Traffic blocks health care info

Published 12:00am Tuesday, October 8, 2013

A week after the launch of the federal government’s Obamacare website, millions of Americans looking for information on new health insurance plans are still locked out of the system this week, even as the site’s designers scramble to add capacity.

Signed into law in March 2010, the “Patient Protection and the Affordable Health Care Act,” more commonly known as Obamacare, was designed to “give more Americans access to affordable, quality health insurance and to reduce the growth in health care spending in the U.S.,” according to the law’s fact website. It requires most Americans to obtain health coverage by 2014, get an exemption or pay a fee.

Many of the law’s numerous provisions have already been enacted. The rest of the program starts in 2013-2014 and continues to roll out until 2022. More than 100 million Americans have already benefited from the new health care law.

ObamaCare does not replace private insurance, Medicare or Medicaid – which means consumers who have health coverage they like can keep it.

Proponents of the law say it offers “a number of new benefits, rights and protections including the requirement that all new health insurance plans cover preventive services and provide new essential health benefits, this includes everything from yearly check-ups, to maternity care, to mental health, to mammograms and colonoscopies, at no out-of-pocket costs.”

It also charges those who don’t have insurance – private pay, Medicare or Medicaid – a fee for being uninsured.

Beginning in 2014, those who don’t have insurance will be required to pay 1 percent of their yearly income or $95 per person for the year, whichever is higher, according to the information side of healthcare.gov, which was available on Monday. The fee increases every year. In 2016 it is 2.5 percent of income or $695 per person, whichever is higher.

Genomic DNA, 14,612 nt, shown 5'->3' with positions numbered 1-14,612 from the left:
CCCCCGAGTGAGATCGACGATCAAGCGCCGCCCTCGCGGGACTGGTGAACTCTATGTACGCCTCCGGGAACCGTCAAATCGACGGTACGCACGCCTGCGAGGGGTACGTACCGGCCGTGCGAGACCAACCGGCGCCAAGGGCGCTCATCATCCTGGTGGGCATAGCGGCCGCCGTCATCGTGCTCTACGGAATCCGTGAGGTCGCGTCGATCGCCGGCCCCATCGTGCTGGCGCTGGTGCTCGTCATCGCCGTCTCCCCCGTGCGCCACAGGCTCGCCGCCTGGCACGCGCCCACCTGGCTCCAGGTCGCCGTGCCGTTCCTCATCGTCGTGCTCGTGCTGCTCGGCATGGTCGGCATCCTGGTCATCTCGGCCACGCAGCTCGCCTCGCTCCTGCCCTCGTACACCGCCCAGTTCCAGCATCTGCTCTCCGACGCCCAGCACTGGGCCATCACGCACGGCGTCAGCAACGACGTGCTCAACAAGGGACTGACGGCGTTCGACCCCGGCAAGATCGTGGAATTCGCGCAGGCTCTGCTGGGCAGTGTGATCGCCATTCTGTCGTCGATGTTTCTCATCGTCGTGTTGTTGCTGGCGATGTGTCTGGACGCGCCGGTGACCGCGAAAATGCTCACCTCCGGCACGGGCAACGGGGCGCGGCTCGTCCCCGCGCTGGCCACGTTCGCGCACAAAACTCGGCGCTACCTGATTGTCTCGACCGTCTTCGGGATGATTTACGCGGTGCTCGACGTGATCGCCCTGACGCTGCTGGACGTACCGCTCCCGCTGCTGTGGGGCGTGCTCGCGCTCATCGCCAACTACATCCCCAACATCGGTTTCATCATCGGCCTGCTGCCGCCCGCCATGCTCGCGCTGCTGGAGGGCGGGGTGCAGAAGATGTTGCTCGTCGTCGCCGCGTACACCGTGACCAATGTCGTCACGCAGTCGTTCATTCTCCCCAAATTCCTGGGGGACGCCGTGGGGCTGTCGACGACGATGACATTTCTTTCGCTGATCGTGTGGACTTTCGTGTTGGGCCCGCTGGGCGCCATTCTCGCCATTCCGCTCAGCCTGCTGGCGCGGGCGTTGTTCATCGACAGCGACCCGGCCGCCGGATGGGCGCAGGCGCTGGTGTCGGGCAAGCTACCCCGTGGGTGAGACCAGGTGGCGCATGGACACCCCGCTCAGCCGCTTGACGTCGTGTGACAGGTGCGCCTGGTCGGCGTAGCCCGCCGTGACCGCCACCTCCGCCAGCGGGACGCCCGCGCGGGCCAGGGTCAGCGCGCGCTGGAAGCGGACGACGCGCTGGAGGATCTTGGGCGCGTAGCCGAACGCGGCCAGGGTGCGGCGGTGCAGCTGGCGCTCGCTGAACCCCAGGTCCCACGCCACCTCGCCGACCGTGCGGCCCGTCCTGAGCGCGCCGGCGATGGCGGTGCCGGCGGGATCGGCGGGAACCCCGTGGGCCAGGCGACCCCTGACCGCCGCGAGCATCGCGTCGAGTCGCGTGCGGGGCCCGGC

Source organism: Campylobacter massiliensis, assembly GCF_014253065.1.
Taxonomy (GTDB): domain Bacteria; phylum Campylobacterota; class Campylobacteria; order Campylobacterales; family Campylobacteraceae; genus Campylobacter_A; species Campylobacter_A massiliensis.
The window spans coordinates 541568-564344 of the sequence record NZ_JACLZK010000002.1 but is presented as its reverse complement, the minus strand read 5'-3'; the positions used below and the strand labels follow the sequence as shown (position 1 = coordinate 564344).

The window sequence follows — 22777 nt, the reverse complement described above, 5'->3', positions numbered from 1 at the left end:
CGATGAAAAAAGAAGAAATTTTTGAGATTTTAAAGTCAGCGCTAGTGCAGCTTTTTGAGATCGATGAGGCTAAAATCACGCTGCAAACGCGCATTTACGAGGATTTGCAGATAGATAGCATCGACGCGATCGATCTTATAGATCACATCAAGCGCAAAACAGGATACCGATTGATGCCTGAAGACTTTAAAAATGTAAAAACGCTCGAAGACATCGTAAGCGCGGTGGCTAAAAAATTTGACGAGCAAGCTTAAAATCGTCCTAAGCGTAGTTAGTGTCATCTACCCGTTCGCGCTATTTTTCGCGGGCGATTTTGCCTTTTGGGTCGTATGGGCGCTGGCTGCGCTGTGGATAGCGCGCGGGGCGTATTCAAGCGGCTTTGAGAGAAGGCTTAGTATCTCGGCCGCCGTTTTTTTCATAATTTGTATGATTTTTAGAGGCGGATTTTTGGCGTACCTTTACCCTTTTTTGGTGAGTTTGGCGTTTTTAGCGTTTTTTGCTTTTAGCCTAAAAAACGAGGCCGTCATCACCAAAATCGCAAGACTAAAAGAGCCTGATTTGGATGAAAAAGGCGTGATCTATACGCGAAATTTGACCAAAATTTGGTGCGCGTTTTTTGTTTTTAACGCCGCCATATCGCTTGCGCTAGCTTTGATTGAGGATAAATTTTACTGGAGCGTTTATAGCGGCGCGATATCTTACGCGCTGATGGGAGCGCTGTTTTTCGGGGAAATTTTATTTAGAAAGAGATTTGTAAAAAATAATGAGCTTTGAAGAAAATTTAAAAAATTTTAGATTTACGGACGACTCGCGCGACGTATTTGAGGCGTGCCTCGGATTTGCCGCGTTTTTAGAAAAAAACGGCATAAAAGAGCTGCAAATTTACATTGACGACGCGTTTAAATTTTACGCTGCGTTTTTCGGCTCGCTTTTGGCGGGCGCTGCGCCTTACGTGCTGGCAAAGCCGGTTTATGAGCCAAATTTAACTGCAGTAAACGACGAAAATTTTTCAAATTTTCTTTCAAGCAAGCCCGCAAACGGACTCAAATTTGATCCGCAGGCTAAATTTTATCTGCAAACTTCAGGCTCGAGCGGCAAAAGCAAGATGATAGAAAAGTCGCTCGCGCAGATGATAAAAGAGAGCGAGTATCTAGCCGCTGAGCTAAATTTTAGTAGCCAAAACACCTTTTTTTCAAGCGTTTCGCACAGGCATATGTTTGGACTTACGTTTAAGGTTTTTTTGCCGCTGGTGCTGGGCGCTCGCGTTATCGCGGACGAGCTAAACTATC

In 2014 the fee for uninsured children is $47.50 per child. The most a family would have to pay in 2014 is $285.

Someone who pays the fee won’t get any health insurance coverage. They still will be responsible for 100 percent of the cost of their medical care. Rather, the fees are being assessed based on the assumption that those who don’t have insurance and leave health care bills unpaid drive up the costs of health care for others.

Those who must shop for insurance are being directed to the health insurance marketplace website, HealthCare.gov. The federal government is running the exchange on behalf of Alabama and other states; Gov. Robert Bentley announced last November he would not set up a state-run exchange, an option under the Affordable Care Act.

Early users of the website reported difficulty accessing the site, and on Monday, the website was still bogged with traffic. People frustrated by the exchange problems can take heart: The deadline to apply for coverage through the exchange is Dec. 15. Open enrollment through the exchanges will last through March 31, 2014.

Government officials blame the persistent glitches on an overwhelming crush of users – 8.6 million unique visitors by Friday – trying to visit the HealthCare.gov website this week.

The U.S. Department of Health and Human Services, which oversaw development of the site, declined to make any of its IT experts available for interviews. CGI Group Inc, the Canadian contractor that built HealthCare.gov, is “declining to comment at this time,” said spokeswoman Linda Odorisio.

Part of the site was taken down over the weekend for repair – a sign that officials believe points to issues in coding and computer programming, not a sign of the need for additional servers.

 

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